A model of sea-foam thickness distribution for passive microwave remote sensing applications

Type Article
Date 2003-10
Language English
Author(s) Reul NicolasORCID, Chapron Bertrand
Affiliation(s) Inst Francais Rech Exploitat Mer, Lab Oceanog Spatiale, F-29280 Plouzane, France.
Source Journal Of Geophysical Research Oceans (0148-0227) (Amer Geophysical Union), 2003-10 , Vol. 108 , N. C10 , P. -
DOI 10.1029/2003JC001887
WOS© Times Cited 78
Keyword(s) sea foam, breaking waves, thickness, fractional coverage, microwave brightness temperature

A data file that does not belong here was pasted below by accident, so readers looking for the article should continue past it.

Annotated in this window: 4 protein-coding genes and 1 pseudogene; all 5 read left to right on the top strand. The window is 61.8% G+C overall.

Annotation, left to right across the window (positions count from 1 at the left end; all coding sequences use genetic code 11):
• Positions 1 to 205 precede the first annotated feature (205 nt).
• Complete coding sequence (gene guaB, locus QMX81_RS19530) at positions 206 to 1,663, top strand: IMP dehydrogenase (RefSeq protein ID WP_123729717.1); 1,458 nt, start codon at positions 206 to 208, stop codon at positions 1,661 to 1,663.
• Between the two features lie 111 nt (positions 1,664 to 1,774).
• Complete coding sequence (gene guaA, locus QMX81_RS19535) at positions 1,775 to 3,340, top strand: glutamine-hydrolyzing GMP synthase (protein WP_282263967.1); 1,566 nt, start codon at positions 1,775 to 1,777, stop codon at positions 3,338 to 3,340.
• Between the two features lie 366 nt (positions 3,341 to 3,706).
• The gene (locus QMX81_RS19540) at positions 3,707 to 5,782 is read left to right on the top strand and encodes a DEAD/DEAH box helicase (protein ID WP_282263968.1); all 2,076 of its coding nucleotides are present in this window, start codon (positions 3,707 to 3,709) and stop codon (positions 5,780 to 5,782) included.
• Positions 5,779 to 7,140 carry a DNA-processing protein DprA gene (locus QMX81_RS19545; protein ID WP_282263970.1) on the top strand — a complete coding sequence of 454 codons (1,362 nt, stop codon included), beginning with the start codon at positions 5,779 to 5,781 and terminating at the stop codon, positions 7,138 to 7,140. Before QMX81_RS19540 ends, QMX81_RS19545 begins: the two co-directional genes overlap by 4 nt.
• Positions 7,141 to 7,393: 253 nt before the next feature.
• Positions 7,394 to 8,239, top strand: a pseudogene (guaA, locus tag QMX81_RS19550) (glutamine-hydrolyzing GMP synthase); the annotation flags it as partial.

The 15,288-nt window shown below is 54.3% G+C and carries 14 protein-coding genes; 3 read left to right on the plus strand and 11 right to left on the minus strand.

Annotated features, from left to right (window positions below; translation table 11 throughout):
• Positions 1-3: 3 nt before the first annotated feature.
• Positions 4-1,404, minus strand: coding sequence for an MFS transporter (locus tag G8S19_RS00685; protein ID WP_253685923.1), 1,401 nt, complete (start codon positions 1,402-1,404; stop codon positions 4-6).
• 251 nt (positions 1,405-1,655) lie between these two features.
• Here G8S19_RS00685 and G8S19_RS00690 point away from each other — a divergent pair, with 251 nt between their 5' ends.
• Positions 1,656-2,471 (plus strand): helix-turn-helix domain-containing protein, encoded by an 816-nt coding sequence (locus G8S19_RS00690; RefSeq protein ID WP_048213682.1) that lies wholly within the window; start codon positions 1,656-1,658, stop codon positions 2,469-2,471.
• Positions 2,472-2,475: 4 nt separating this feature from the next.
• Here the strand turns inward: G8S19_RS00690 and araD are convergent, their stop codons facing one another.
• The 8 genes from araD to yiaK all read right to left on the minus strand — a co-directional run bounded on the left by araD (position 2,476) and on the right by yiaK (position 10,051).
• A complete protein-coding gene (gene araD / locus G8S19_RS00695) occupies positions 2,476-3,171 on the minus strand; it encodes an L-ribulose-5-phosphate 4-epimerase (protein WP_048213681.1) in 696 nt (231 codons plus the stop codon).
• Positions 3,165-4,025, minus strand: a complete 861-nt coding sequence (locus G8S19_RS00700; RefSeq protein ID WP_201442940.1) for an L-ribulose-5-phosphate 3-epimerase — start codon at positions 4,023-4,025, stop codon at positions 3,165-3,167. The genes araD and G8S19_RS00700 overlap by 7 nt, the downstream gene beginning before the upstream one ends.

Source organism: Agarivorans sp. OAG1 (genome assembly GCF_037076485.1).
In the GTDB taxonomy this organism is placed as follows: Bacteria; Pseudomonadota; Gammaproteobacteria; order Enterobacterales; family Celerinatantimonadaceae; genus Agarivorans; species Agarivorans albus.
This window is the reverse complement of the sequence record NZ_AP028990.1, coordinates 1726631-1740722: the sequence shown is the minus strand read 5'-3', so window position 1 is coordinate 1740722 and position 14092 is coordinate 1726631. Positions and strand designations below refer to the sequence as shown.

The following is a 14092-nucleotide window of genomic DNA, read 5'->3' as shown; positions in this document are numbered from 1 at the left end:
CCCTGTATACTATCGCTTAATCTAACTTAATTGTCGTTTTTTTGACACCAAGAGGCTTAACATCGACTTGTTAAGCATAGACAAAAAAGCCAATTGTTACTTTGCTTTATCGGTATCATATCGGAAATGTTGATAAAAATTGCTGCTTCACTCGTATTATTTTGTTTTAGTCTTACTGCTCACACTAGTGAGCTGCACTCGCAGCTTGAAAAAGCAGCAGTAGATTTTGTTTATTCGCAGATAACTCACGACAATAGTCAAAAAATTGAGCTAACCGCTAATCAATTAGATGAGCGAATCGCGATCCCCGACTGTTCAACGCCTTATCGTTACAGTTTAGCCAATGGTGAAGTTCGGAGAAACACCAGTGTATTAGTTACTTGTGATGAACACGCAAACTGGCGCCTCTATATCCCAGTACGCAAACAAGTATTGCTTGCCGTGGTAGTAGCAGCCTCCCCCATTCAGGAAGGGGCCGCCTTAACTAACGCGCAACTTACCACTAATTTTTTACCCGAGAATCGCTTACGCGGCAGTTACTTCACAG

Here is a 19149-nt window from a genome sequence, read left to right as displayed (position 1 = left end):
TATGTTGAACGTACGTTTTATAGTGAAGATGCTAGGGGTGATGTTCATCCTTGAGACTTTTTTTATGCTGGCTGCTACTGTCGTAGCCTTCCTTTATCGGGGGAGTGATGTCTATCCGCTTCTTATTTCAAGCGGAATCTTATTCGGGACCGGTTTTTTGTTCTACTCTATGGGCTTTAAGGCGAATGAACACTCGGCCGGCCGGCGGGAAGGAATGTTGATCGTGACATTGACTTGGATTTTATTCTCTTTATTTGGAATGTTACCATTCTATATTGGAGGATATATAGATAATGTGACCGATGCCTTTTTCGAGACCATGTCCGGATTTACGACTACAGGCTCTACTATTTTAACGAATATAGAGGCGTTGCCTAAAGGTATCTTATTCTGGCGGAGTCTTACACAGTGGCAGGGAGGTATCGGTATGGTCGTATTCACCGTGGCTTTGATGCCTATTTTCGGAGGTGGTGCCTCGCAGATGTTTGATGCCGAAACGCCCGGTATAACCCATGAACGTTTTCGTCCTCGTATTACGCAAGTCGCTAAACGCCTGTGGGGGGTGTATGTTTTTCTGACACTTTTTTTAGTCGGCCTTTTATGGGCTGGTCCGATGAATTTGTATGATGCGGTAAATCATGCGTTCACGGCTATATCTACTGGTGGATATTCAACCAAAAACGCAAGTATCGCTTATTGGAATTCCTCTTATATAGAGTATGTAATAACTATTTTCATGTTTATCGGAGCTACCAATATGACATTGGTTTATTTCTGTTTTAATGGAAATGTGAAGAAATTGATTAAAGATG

Abstract [1] Foam formations at the sea surface significantly contribute to microwave brightness temperature signatures over the ocean for moderate to high wind speeds. The thickness of foam layers generated by breaking waves follows a specific distribution due to unsteadiness of breaking and the large range of wave scales involved in the phenomenon. Although the effect of a distributed thickness-parameter on the foam-induced microwave brightness temperature may be comparable to or larger than the fractional whitecap coverage, it is not yet included in brightness models. To fill this gap, we develop a dynamical model for the conditional fraction of sea-surface covered by whitecaps with given thickness, as a function of wind speed. It is an integrated function of the foam-layer lifetime and of the distribution of the total length of breaking fronts at given scale. The depth at which air bubbles are injected into the water column is scaled with breaking front velocity using reported dynamical properties of unsteady breaking regions. For wind speed less than 20 m/s, the model predicts that two thirds of the fractional whitecap coverage is due to layers on average thinner than 60 cm and 35 cm for crest- and static-foam formations, respectively. In unstable atmospheric conditions, an increase in wind speed from 7 to 20 m/s corresponds to a coverage-weighted foam-layer thickening of about 1 cm and 3.5 cm, respectively. In neutral conditions, the thickening is approximately 2 times lower. Still, this will induce doubling of foam emissivity at Ku and C bands.
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